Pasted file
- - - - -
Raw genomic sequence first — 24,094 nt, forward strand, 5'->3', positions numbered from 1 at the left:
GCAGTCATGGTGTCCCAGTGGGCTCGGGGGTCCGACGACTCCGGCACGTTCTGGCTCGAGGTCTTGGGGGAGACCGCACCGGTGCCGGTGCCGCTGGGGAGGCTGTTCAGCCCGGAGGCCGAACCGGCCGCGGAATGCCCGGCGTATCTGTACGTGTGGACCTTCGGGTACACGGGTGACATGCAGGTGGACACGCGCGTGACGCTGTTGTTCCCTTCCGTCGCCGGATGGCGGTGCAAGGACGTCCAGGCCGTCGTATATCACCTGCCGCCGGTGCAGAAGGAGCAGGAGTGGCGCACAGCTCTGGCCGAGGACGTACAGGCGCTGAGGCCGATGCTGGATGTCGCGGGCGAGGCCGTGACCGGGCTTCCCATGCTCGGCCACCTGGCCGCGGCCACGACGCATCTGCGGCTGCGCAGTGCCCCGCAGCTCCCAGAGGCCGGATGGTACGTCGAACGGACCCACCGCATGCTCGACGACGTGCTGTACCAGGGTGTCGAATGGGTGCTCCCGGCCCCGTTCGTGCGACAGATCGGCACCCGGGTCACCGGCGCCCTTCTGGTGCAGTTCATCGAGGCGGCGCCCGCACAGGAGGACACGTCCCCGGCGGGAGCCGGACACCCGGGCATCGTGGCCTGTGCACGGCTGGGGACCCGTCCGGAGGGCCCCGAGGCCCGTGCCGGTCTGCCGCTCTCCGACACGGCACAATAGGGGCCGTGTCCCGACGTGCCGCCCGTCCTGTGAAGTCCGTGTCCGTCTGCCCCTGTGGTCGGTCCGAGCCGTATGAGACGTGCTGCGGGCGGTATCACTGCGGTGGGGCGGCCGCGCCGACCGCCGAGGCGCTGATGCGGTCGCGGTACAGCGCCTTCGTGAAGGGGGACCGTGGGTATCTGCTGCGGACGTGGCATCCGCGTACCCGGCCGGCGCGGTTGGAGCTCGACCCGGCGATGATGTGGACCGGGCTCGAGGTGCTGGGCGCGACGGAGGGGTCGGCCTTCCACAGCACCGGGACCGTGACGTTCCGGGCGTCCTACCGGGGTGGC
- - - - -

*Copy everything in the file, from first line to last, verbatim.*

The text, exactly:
Raw genomic sequence first — 24,094 nt, forward strand, 5'->3', positions numbered from 1 at the left:
GCAGTCATGGTGTCCCAGTGGGCTCGGGGGTCCGACGACTCCGGCACGTTCTGGCTCGAGGTCTTGGGGGAGACCGCACCGGTGCCGGTGCCGCTGGGGAGGCTGTTCAGCCCGGAGGCCGAACCGGCCGCGGAATGCCCGGCGTATCTGTACGTGTGGACCTTCGGGTACACGGGTGACATGCAGGTGGACACGCGCGTGACGCTGTTGTTCCCTTCCGTCGCCGGATGGCGGTGCAAGGACGTCCAGGCCGTCGTATATCACCTGCCGCCGGTGCAGAAGGAGCAGGAGTGGCGCACAGCTCTGGCCGAGGACGTACAGGCGCTGAGGCCGATGCTGGATGTCGCGGGCGAGGCCGTGACCGGGCTTCCCATGCTCGGCCACCTGGCCGCGGCCACGACGCATCTGCGGCTGCGCAGTGCCCCGCAGCTCCCAGAGGCCGGATGGTACGTCGAACGGACCCACCGCATGCTCGACGACGTGCTGTACCAGGGTGTCGAATGGGTGCTCCCGGCCCCGTTCGTGCGACAGATCGGCACCCGGGTCACCGGCGCCCTTCTGGTGCAGTTCATCGAGGCGGCGCCCGCACAGGAGGACACGTCCCCGGCGGGAGCCGGACACCCGGGCATCGTGGCCTGTGCACGGCTGGGGACCCGTCCGGAGGGCCCCGAGGCCCGTGCCGGTCTGCCGCTCTCCGACACGGCACAATAGGGGCCGTGTCCCGACGTGCCGCCCGTCCTGTGAAGTCCGTGTCCGTCTGCCCCTGTGGTCGGTCCGAGCCGTATGAGACGTGCTGCGGGCGGTATCACTGCGGTGGGGCGGCCGCGCCGACCGCCGAGGCGCTGATGCGGTCGCGGTACAGCGCCTTCGTGAAGGGGGACCGTGGGTATCTGCTGCGGACGTGGCATCCGCGTACCCGGCCGGCGCGGTTGGAGCTCGACCCGGCGATGATGTGGACCGGGCTCGAGGTGCTGGGCGCGACGGAGGGGTCGGCCTTCCACAGCACCGGGACCGTGACGTTCCGGGCGTCCTACCGGGGTGGC